While I readily defer to Cliff as the extpert on the subject, I still inclined to think that the Forrest/Macready dispute wasthe real precipitant to the Astor place riot. Though Forrest may have hissed at Macready and thought Macready may have been hissed at in the United States, the underlying tensions were already there for trouble to begin. Page Smith points out that Theater riots were very common then, liable to break out at any time. The fact that Macready had "cleaned up" Shakespeare  and that Forrest and his rougher, looser treatment were much prefered especially in New York had more to do with the riot than anything personal between the two. The Irish hatred of the English and the class differences had more to do with things than anything else.

I'll read Page Smith again to get a clearer picture. Brown and Wallace's GOTHAM also gives a full acount of the affair. I'll see what conclusion they come to.


Title: Re: American History
Post by: Bob on July 08, 2007, 07:44:08 AM
Here's an extended quote from Page Smith's THE NATION COMES OF AGE, Volume IV of his History of the United States. I present it not to contradict Shakespeare, but to supplement it:

Quote
Several things might be said about the riots. The laboring and lower middle classes of the large Eastern cities were as anti-British as their betters were Anglophile. Such feelings were exacerbated by the traditional hatred of the Irish, who made up a substansial  portion of New York's lower class, for the british. There is ample evidence  that the hostility to Macready contained a considerable element of the animus toward the upper class who applauded Macready and treated Forrest with contempt. Pollitical differeences also contributed to the intensity of feeling. Loco-focos rallied to Forrest and Whigs to Macready. What the riots do demonstrate, in conjunction with other riots over matters almost as inconsequential, was the depth of class feeling in the major cities, especially in New York, Philadelphia and Baltimore. (Smith,Volume IV, page 772)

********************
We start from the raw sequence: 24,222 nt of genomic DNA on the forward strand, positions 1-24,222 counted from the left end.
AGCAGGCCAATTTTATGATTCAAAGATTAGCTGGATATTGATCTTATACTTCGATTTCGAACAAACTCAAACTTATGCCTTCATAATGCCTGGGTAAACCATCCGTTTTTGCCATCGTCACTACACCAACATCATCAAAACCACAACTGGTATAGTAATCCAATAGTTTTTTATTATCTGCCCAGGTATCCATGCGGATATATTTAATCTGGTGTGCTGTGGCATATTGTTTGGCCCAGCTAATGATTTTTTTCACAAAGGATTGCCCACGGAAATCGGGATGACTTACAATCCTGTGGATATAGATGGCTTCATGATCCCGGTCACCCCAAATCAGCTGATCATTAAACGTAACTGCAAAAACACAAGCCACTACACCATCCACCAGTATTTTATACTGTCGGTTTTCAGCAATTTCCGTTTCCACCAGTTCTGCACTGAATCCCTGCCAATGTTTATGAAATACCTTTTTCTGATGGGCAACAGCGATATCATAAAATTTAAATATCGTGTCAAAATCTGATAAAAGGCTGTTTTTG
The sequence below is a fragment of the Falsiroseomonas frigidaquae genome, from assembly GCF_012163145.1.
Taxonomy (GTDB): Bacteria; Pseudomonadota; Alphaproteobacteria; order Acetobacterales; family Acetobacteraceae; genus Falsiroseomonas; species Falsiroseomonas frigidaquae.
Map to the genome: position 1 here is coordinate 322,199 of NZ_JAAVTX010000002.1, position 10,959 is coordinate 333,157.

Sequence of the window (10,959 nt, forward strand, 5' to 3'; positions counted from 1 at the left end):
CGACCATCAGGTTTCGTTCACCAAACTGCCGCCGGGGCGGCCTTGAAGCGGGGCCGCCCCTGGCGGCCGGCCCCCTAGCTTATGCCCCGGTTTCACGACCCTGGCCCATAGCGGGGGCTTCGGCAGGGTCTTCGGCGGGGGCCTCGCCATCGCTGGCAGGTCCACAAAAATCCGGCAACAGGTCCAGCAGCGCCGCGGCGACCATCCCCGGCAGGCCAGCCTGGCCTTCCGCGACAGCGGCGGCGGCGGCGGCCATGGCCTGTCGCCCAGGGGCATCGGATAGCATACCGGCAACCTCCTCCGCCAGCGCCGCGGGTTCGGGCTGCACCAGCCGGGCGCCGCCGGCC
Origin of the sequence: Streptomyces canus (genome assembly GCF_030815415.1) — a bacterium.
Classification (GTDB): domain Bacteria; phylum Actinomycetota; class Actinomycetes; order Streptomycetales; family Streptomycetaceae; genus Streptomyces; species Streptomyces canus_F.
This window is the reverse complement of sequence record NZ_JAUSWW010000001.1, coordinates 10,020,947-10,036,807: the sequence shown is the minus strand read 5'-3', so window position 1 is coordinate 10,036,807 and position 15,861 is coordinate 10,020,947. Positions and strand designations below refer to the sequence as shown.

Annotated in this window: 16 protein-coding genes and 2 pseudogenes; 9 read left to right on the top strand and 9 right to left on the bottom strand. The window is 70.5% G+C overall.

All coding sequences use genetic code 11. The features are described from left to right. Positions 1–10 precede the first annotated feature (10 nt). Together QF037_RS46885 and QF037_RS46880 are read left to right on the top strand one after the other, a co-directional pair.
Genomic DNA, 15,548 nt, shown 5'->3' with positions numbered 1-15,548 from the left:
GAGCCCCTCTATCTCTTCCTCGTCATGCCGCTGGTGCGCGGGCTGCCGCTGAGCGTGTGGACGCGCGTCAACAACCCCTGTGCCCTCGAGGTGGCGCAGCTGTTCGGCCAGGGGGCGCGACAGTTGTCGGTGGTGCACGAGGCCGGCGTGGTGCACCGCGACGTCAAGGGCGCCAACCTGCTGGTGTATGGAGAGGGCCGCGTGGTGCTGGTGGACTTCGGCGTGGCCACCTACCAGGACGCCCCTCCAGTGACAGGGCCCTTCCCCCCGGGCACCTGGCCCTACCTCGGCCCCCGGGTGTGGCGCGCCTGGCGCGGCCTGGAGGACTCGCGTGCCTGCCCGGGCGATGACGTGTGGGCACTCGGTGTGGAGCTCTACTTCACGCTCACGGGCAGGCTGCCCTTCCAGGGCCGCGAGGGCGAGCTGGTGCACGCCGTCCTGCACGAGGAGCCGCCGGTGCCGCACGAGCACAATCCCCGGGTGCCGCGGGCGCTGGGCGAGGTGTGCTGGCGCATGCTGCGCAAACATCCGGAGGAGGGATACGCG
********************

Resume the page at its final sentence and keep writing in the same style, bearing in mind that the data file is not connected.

During the aborted discussion on Eugene Debs the subject arose as to why  America never really got deeply into class divisions---here perhaps is an instance when it did. But aside from that, Smith is giving a more general view than Nigel Cliff. Particularly interesting is the political division -- almost paralleling today's liberal/conservative split.


Title: Re: American History
Post by: Bob on July 08, 2007, 08:06:21 AM
http://www.questia.com/library/encyclopedia/locofocos.jsp

LOCOFOCOS

Forrest was a Locofoco.


Title: Re: American History
Post by: Bob on July 08, 2007, 08:13:51 AM
http://cdl.library.cornell.edu/cgi-bin/moa/pageviewer?frames=1&coll=moa&view=50&root=%2Fmoa%2Fmono%2Fhone0025%2F&tif=00363.TIF&cite=http%3A%2F%2Fcdl.library.cornell.edu%2Fcgi-bin%2Fmoa%2Fmoa-cgi%3Fnotisid%3DANY5081-0002

DIARY OF PHILIP HONE  VOLUME II  as he begins to comment on Macready in New York. Keep in mind that Hone was a Whig.


Title: Re: American History
Post by: madupont on July 08, 2007, 12:20:22 PM
Bob

Got that. Those were fighting words back then and for years. "One is a gentleman and the other is  (the cut-off word): a vulgarian."

And I was just about to ask you, how did all this urbanity play in the hinterlands?

Ps. off topic, the Pope Benedict poll was taken, 52% of us like the sound of Latin, 48% do not; but, it is that inclusion of the details about "nonbelievers and Jews" that most likely bothers the dissenters yet how do we know that is the case with any certainty until our pollsters run over it with a fine-tooth comb?


Title: Re: American History
Post by: Bob on July 08, 2007, 10:14:49 PM
I don't think its the inclusion of the prayer which upsets most dissentors. That upsets the Jewish community justifyably. I think what upsets  opponents of the move is the all the implications which go along with the Tidentine Mass...a priest with his back to the people--the Mass is celebration of the Eucharist and is directed to God, not to the people. No women are allowed to be on the altar. Its a male only celebration. No guitars allowed on the altar. No turning and giving a sign of peace...etc. No touching of the host. Receiving the host at the altar rail kneeling...The text of the Paul VI Mass is so very different from the the Tridentine Mass that I doubt an entire generation realize it. There are less readings, all done by the priest, not the congregation.  Those are just some of the differences. Besides, it looks like a reversion to Pre Vatican II thought--and it is. I  said from the beginning that Ratzinger would put to shame the conservative stances of John Paul. Ratzinger is straight from the 15th century.